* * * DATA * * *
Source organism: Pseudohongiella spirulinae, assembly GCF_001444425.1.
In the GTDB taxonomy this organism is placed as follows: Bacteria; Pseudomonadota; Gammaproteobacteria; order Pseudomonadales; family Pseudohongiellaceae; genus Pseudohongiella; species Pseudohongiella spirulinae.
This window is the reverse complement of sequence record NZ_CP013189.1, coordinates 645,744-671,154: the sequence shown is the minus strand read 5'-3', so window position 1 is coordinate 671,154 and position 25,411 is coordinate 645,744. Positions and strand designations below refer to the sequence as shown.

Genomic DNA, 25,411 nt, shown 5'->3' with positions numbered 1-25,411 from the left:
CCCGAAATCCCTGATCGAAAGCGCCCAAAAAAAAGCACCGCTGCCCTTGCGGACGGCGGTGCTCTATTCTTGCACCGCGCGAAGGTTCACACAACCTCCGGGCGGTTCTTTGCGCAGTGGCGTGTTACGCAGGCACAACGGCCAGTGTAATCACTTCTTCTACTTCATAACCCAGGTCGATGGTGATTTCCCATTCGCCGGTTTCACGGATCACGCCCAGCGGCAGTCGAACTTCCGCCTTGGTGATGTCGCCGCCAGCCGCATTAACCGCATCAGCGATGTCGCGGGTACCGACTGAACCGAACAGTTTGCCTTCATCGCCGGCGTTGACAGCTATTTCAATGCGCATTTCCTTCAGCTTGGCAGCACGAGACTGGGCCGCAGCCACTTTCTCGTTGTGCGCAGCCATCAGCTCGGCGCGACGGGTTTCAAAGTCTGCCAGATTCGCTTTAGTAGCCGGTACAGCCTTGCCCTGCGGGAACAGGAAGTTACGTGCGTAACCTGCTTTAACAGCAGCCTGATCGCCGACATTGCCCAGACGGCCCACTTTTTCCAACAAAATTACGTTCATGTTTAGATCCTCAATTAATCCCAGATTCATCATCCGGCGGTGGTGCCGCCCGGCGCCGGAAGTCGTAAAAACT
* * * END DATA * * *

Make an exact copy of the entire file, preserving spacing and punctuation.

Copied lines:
Source organism: Pseudohongiella spirulinae, assembly GCF_001444425.1.
In the GTDB taxonomy this organism is placed as follows: Bacteria; Pseudomonadota; Gammaproteobacteria; order Pseudomonadales; family Pseudohongiellaceae; genus Pseudohongiella; species Pseudohongiella spirulinae.
This window is the reverse complement of sequence record NZ_CP013189.1, coordinates 645,744-671,154: the sequence shown is the minus strand read 5'-3', so window position 1 is coordinate 671,154 and position 25,411 is coordinate 645,744. Positions and strand designations below refer to the sequence as shown.

Genomic DNA, 25,411 nt, shown 5'->3' with positions numbered 1-25,411 from the left:
CCCGAAATCCCTGATCGAAAGCGCCCAAAAAAAAGCACCGCTGCCCTTGCGGACGGCGGTGCTCTATTCTTGCACCGCGCGAAGGTTCACACAACCTCCGGGCGGTTCTTTGCGCAGTGGCGTGTTACGCAGGCACAACGGCCAGTGTAATCACTTCTTCTACTTCATAACCCAGGTCGATGGTGATTTCCCATTCGCCGGTTTCACGGATCACGCCCAGCGGCAGTCGAACTTCCGCCTTGGTGATGTCGCCGCCAGCCGCATTAACCGCATCAGCGATGTCGCGGGTACCGACTGAACCGAACAGTTTGCCTTCATCGCCGGCGTTGACAGCTATTTCAATGCGCATTTCCTTCAGCTTGGCAGCACGAGACTGGGCCGCAGCCACTTTCTCGTTGTGCGCAGCCATCAGCTCGGCGCGACGGGTTTCAAAGTCTGCCAGATTCGCTTTAGTAGCCGGTACAGCCTTGCCCTGCGGGAACAGGAAGTTACGTGCGTAACCTGCTTTAACAGCAGCCTGATCGCCGACATTGCCCAGACGGCCCACTTTTTCCAACAAAATTACGTTCATGTTTAGATCCTCAATTAATCCCAGATTCATCATCCGGCGGTGGTGCCGCCCGGCGCCGGAAGTCGTAAAAACT